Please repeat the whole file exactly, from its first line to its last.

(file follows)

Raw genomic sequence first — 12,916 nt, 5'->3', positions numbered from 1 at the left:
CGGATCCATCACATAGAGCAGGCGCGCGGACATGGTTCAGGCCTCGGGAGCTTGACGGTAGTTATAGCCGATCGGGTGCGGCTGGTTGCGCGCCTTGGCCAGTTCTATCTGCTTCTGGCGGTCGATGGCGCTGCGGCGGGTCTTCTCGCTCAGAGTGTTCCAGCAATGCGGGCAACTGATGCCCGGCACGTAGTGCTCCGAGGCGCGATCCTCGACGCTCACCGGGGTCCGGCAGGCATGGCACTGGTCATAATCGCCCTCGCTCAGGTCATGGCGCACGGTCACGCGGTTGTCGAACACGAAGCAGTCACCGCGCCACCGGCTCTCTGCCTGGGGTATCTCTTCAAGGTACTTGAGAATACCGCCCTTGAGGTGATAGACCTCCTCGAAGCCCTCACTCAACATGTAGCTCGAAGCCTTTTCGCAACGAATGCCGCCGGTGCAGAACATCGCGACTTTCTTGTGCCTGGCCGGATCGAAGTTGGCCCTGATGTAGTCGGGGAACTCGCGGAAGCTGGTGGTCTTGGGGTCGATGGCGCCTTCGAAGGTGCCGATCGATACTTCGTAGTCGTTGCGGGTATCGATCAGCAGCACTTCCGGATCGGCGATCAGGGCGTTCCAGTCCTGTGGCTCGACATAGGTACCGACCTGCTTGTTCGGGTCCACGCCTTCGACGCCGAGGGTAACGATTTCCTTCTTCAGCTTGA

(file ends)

Raw genomic sequence first — 12,916 nt, 5'->3', positions numbered from 1 at the left:
CGGATCCATCACATAGAGCAGGCGCGCGGACATGGTTCAGGCCTCGGGAGCTTGACGGTAGTTATAGCCGATCGGGTGCGGCTGGTTGCGCGCCTTGGCCAGTTCTATCTGCTTCTGGCGGTCGATGGCGCTGCGGCGGGTCTTCTCGCTCAGAGTGTTCCAGCAATGCGGGCAACTGATGCCCGGCACGTAGTGCTCCGAGGCGCGATCCTCGACGCTCACCGGGGTCCGGCAGGCATGGCACTGGTCATAATCGCCCTCGCTCAGGTCATGGCGCACGGTCACGCGGTTGTCGAACACGAAGCAGTCACCGCGCCACCGGCTCTCTGCCTGGGGTATCTCTTCAAGGTACTTGAGAATACCGCCCTTGAGGTGATAGACCTCCTCGAAGCCCTCACTCAACATGTAGCTCGAAGCCTTTTCGCAACGAATGCCGCCGGTGCAGAACATCGCGACTTTCTTGTGCCTGGCCGGATCGAAGTTGGCCCTGATGTAGTCGGGGAACTCGCGGAAGCTGGTGGTCTTGGGGTCGATGGCGCCTTCGAAGGTGCCGATCGATACTTCGTAGTCGTTGCGGGTATCGATCAGCAGCACTTCCGGATCGGCGATCAGGGCGTTCCAGTCCTGTGGCTCGACATAGGTACCGACCTGCTTGTTCGGGTCCACGCCTTCGACGCCGAGGGTAACGATTTCCTTCTTCAGCTTGA